How does the Iliad exemplify the ancient definition of tragedy?
One of the most poignant aspects of Homer's Iliad is his development of the ancient definition of tragedy. Homer is able to display characters who are poised between equally desirable, but ultimately incompatible courses of action. Placed in such brutally agonizing conditions, human beings find little salvation. There is no external reality that can alleviate the agonizing condition of choice, a condition that Homer seems to suggest is intrinsic to being human. Homer develops a notion of tragedy that challenges our initial understanding. We would normally see tragedy as a reality where something "good" is met with something "bad." However, the characterizations offered in the Iliad suggest that a truly tragic condition exist when there is a collision between two goods.
Hector embodies this state of being. His entire existence is poised between mutually exclusive realities. The loyalty he holds to Paris, while disagreeing with his brother's immature choice, the collision between having to fight for Troy and remain with his family, the love he has for the honor of Troy and the regard he has for the soldiers who must lay down their lives for it, and the crash between desire and duty are all integral aspects of his characterization. His final confrontation with Achilles is one where the desire to flee and the need to stay and accept the inevitable reflects this tortured condition. Hector lives a life that is constantly posited between two good, the location of tragedy. At the same time, Achilles faces a similar predicament in his involvement in the war. He understands the desire for immortality is mutually exclusive with living a life of contentment and happiness. The reconciliation with Priam is an instant where sanctuary can be taken from the inevitable condition of his own death as a result of his participation in the Trojan War.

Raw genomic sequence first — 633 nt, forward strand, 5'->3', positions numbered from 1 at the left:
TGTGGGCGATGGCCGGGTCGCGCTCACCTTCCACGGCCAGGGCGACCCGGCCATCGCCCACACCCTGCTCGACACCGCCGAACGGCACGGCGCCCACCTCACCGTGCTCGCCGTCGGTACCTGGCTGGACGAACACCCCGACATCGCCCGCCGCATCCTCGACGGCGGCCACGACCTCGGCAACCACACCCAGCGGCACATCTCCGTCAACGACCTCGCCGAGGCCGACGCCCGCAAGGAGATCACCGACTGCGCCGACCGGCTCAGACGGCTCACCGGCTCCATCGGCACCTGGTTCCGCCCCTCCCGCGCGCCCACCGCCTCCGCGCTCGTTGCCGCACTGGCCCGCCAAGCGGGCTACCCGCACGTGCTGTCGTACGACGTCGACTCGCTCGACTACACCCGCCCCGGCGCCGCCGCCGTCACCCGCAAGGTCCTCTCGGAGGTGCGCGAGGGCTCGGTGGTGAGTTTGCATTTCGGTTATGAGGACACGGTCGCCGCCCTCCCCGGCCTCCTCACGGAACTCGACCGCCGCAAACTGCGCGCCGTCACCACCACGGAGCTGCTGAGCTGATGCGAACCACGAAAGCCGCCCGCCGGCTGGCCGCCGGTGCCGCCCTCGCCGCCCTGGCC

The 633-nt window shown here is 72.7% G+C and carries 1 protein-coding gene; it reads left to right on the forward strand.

Homer depicts the life dedicated to honor as one that is rooted in a tragic collision between two notions of the good. This is the ultimate legacy of the Classical tradition, a reality that Homer describes in a beautiful acknowledgement of what it means to be a human being.